After observing this for over a year, I began to have my suspicions. Something was not right with Ron and Cindy. Once Cindy got upset with me when we did not ask “another man” in the church to teach in the youth area again, and we had done so simply because he clearly lacked the spiritual maturity to lead in the youth area. A few weeks later it came out that Cindy had been having an affair with this “other man,” that she and Ron were getting divorced, that they were leaving the church. We lost regular adult leaders in the youth area, but also they had hurt one another and disappointed many others. Somehow, Cindy and this “other man” justified adultery and at the same time wanted to teach in the youth area of the church, as well as be active in our church sports program, etc. Ron had helped it all along by his own long and frequent absences from his wife and children.

There is a clear realness to the writings of the Bible, speaking with godly authority into the lives and circumstances of real people. After his tremendous writings in chapters 4 and 5 in Ephesians on the nature of the Christian life, Paul brings the discussion down to marriage and family. The proof of our Christianity is not just in how we act in church when we are around other believers, but how we treat those in our families. And the center of the family is the husband/wife relationship.

Do you love Christ? Then love and respect your spouse. Your Christian faith must be first expressed in the home before it is genuine enough to be expressed in the church. Love is expressed through forgiveness and grace, patiently dealing with one another, not being moody and ill-mannered, but being tender and compassionate toward one another. Consider the burdens each other carries, and help to make the other person’s life easier and happier. Bring joy into your home and into your marriage and be someone people want to be around.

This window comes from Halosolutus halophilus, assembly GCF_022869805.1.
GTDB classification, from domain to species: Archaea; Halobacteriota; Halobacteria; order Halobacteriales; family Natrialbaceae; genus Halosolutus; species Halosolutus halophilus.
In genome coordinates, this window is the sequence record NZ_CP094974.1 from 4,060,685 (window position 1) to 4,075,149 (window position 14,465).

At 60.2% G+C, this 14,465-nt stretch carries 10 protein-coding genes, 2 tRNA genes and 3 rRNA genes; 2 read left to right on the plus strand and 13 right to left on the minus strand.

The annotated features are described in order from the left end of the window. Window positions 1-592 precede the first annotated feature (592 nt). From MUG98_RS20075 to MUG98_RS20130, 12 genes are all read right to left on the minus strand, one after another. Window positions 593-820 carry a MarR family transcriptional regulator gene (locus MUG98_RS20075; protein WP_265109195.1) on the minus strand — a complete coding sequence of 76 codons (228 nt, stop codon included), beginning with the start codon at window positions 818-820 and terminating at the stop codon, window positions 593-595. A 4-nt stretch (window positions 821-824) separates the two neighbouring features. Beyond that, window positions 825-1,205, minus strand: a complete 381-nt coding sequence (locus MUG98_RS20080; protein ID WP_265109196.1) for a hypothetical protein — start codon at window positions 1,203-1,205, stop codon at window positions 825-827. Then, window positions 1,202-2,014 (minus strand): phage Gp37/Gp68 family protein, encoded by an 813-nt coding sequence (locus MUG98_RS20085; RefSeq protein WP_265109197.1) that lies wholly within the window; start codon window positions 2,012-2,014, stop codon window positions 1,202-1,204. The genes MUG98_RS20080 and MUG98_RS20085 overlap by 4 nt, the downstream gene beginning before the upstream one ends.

Respect each other and express this respect to one another and in front of your children. Do not mistreat, slander, demean, or belittle one another, instead lift one another up, speak words of hope and encouragement, speak the truth but do it in love. “He who loves his wife loves himself” (Eph 5:28) and the same may be said about respect, The woman who respects her husband respects herself as well.

Of course, if we are honest we will admit that none of us is a perfect spouse, we all have our rough edges and Christ is still working on us. It is the mark of authentic Christian faith, however, that we are honest about our weaknesses and are working on them. This passage does not demand perfection - if it did then none of us would ever be qualified - but that we take seriously our marriages and family life, and see them as a higher priority in the eyes of God than the public witness to our faith.

It is, after all, a relatively easy thing to put on a “Christian face” and “Christian voice” a few hours each week. We can each put forth a bit of effort to pretend everything is fine when in public. It is much more difficult to pretend in the home, simply because we spend more time there. So make the family, especially your marriage, as the place you will first demonstrate your commitment to Christ.

The pay off is huge! For when the marriage relationship is characterized by love and respect, then it colors everything else in the home. It makes the home a truly happy place.

Ephesians, Marriage ,